I find 1940 to be an interesting year in Hollywood. One year removed from Hollywood’s Golden Year, 1939, it is also one year prior to America’s entry into World War II. Hollywood was still exporting films to Germany, even though they had started the War by invading Poland on September 1, 1939. Films varied on their treatment of Europe with few calling out the Nazi regime. There were exceptions, Confessions of a Nazi Spy (1939), Espionage Agent (1939), The Three Stooges’ short You Nazty Spy! (1940), and Charlie Chaplin’s The Great Dictator (1940), being among those that clearly drew sides prior to the U.S. declaring war on Germany.

As Europe was edging closer to war in the late 30s, Alfred Hitchcock came to the U.S. under contract to David O. Selznick. Drawn to Hollywood by superior resources of the studios here, as compared to back in England, Hitchcock was pursued by both Selznick and Samuel Goldwyn. Even though there was tension between director and producer, Hitchcock’s first film for Selznick, Rebecca (1940), was a major success, both commercially and critically. The film would win Best Picture at the Academy Awards, beating out a competitive field which included Foreign Correspondent.

Because independent producers like Goldwyn and Selznick made only a few pictures a year, they often lent out the talent they had under contract to other producers and to the larger studios. After making Rebecca, Selznick would loan out his new director to Walter Wanger.

Wanger was a producer who got his start with Paramount Pictures in the 1920s. His first big success was The Sheik (1921), starring Rudolph Valentino. He would also have a hand in the Marx Brothers first film for that studio, The Cocoanuts (1929). After leaving Paramount, he tried his hand at being an independent producer. For the rest of his career, Wanger would go between being a contracted producer or an independent one. In 1939, he had produced Stagecoach and Eternally Yours, both released through United Artists.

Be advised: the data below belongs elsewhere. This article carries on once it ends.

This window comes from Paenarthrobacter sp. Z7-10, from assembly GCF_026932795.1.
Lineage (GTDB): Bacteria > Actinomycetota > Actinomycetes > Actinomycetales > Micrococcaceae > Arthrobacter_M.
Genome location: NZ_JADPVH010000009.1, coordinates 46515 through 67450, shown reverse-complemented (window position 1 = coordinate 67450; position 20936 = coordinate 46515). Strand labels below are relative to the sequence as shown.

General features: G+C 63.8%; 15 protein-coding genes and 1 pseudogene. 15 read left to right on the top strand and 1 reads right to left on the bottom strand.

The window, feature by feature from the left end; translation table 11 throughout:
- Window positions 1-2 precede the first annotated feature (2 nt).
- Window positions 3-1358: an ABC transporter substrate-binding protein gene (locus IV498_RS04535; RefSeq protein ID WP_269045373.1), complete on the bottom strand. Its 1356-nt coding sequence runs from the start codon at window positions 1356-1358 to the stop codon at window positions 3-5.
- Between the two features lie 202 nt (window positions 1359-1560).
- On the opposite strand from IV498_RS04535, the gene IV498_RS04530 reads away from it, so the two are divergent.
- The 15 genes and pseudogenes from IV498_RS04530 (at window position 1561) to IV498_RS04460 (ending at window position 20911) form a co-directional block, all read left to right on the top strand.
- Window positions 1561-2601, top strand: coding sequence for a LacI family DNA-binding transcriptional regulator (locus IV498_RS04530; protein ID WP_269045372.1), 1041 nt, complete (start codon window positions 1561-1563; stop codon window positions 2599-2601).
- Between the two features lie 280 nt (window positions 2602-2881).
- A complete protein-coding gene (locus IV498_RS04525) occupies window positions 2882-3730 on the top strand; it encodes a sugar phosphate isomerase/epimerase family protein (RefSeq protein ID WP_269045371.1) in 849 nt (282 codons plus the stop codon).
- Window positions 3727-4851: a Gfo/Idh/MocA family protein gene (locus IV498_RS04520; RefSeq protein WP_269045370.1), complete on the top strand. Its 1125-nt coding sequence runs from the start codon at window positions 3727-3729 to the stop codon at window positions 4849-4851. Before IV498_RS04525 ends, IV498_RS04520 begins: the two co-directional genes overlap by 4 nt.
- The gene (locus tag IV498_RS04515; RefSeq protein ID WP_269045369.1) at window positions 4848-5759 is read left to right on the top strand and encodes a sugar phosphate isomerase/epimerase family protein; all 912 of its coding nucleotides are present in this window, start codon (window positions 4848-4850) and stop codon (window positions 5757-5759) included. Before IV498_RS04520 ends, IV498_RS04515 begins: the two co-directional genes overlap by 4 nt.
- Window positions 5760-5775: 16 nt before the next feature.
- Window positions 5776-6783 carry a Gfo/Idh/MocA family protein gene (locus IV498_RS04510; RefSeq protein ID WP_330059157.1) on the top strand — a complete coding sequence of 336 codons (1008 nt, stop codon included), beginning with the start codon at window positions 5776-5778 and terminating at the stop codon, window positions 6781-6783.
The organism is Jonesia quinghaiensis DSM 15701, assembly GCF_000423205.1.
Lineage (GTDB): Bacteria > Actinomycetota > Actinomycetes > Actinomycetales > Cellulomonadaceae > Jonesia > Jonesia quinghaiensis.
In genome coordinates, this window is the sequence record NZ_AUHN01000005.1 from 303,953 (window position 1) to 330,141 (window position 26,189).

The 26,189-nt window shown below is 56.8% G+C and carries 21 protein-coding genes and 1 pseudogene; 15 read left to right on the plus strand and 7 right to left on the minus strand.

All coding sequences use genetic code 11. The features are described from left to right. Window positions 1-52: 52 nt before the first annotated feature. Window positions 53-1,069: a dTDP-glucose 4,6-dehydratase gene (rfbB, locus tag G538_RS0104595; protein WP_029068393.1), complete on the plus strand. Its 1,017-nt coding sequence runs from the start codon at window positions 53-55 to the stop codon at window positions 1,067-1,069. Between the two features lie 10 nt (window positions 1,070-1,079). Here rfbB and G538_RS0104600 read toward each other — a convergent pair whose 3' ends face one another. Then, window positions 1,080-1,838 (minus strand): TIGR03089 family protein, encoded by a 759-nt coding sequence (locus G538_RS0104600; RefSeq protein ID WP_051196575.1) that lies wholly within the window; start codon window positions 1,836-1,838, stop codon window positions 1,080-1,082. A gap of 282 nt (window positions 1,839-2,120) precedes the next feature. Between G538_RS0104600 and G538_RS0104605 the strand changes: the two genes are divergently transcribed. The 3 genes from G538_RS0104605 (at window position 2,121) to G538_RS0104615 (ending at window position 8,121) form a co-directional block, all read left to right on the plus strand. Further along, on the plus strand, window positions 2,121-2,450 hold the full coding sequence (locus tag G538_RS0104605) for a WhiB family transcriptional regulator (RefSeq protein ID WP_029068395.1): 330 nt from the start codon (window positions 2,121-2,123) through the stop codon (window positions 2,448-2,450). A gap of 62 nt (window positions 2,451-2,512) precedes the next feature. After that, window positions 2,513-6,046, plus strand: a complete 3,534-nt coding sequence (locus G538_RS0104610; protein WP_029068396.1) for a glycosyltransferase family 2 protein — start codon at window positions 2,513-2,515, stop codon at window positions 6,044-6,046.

Wanger had purchased the rights to the memoir Personal History, written in 1935 by Vincent Sheean, a reporter who had worked for the New York Herald Tribune. Several attempts were made over the next five years to adapt the story for the screen, but none of them seemed to work until Wanger allowed their stories to diverge from the source material. There were a number of writers who worked on the screenplay, but who did not get screen credit, including Ben Hecht.

Finally with a screenplay to produce and Hitchcock available to direct, the next step in the process was casting. Hitchcock had wanted Gary Cooper and Joan Fontaine, the latter who was also under contract to Selznick. Cooper turned down the role because it was a thriller, a move he would later regret. And Selznick wouldn’t loan Fontaine out.

The title role went to Joel McCrea, an actor who was just starting to come into his own. He had begun working as a stunt double while still attending Hollywood High School. He appeared as an extra in The Enemy (1927) and The Fair Co-Ed (1927) before signing with MGM. There he appeared in his first leading role in The Jazz Age (1929). In the 1930s he moved to RKO where he starred opposite Dolores del Rio in King Vidor’s Bird of Paradise (1932).

Late in the decade, he appeared in Westerns, including Wells Fargo (1937) and Union Pacific (1939). That same year, he would also appear in one of the first pre-World War II espionage films to identify the German Nazis as the enemy, the above-mentioned Espionage Agent.

The other lead went to Laraine Day, an actress who had made her film debut only a few years before in Stella Dallas (1937) and who up until then was best known for her role as nurse Mary Lamont in the Dr. Kildare series of films starring Lew Ayres and Lionel Barrymore.

Filming began on March 18, 1940, at the Samuel Goldwyn Studio in West Hollywood, known as “The Lot”. Using some locations in Los Angeles and Long Beach, production ended on June 5th.  Following the end of production, Hitchcock returned to England. When he returned on July 3rd, he brought with him a report that the Germans were expected to start bombing London anytime. Screenwriter Ben Hecht was hired to write the epilogue to the movie and filming took place on July 5th.

The film opens in the editorial offices of the New York Globe. Mr. Powers (Harry Davenport) believes there is a crisis brewing in Europe, but he’s not getting the story from his foreign correspondents. Deciding he needs a crime reporter instead, he calls up Johnny Jones (Joel McCrea) from the city room. Jones is a reporter who has shown a willingness to get into trouble to get a story. Giving him the pen name Huntley Haverstock, which he thinks is more akin to foreign correspondent than Jones, Powers sends him to Europe.